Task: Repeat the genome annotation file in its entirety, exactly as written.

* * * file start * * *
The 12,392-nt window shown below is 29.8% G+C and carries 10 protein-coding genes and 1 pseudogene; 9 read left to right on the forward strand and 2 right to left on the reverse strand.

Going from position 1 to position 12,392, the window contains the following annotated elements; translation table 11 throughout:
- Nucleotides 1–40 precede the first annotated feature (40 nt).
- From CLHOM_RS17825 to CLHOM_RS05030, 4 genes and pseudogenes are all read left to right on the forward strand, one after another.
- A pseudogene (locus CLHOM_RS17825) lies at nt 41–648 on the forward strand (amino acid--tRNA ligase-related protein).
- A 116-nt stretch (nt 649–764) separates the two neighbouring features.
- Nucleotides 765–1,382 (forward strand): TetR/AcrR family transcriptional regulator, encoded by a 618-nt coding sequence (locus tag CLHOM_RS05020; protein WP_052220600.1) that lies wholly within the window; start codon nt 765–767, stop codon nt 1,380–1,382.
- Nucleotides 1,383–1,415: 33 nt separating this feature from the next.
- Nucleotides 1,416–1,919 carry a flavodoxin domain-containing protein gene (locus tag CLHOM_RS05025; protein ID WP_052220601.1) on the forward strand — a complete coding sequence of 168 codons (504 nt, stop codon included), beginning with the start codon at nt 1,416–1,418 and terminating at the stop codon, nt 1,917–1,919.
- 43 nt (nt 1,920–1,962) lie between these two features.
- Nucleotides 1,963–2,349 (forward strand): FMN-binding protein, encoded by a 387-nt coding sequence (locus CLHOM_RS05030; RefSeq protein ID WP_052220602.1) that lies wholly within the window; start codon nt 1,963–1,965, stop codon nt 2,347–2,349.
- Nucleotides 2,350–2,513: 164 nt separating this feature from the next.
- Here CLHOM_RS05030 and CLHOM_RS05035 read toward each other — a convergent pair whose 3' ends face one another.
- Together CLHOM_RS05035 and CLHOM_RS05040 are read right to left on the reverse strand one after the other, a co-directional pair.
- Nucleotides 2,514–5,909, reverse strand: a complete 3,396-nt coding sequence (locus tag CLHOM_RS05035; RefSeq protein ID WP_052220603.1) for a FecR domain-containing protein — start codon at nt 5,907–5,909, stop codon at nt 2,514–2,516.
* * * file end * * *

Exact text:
The 12,392-nt window shown below is 29.8% G+C and carries 10 protein-coding genes and 1 pseudogene; 9 read left to right on the forward strand and 2 right to left on the reverse strand.

Going from position 1 to position 12,392, the window contains the following annotated elements; translation table 11 throughout:
- Nucleotides 1–40 precede the first annotated feature (40 nt).
- From CLHOM_RS17825 to CLHOM_RS05030, 4 genes and pseudogenes are all read left to right on the forward strand, one after another.
- A pseudogene (locus CLHOM_RS17825) lies at nt 41–648 on the forward strand (amino acid--tRNA ligase-related protein).
- A 116-nt stretch (nt 649–764) separates the two neighbouring features.
- Nucleotides 765–1,382 (forward strand): TetR/AcrR family transcriptional regulator, encoded by a 618-nt coding sequence (locus tag CLHOM_RS05020; protein WP_052220600.1) that lies wholly within the window; start codon nt 765–767, stop codon nt 1,380–1,382.
- Nucleotides 1,383–1,415: 33 nt separating this feature from the next.
- Nucleotides 1,416–1,919 carry a flavodoxin domain-containing protein gene (locus tag CLHOM_RS05025; protein ID WP_052220601.1) on the forward strand — a complete coding sequence of 168 codons (504 nt, stop codon included), beginning with the start codon at nt 1,416–1,418 and terminating at the stop codon, nt 1,917–1,919.
- 43 nt (nt 1,920–1,962) lie between these two features.
- Nucleotides 1,963–2,349 (forward strand): FMN-binding protein, encoded by a 387-nt coding sequence (locus CLHOM_RS05030; RefSeq protein ID WP_052220602.1) that lies wholly within the window; start codon nt 1,963–1,965, stop codon nt 2,347–2,349.
- Nucleotides 2,350–2,513: 164 nt separating this feature from the next.
- Here CLHOM_RS05030 and CLHOM_RS05035 read toward each other — a convergent pair whose 3' ends face one another.
- Together CLHOM_RS05035 and CLHOM_RS05040 are read right to left on the reverse strand one after the other, a co-directional pair.
- Nucleotides 2,514–5,909, reverse strand: a complete 3,396-nt coding sequence (locus tag CLHOM_RS05035; RefSeq protein ID WP_052220603.1) for a FecR domain-containing protein — start codon at nt 5,907–5,909, stop codon at nt 2,514–2,516.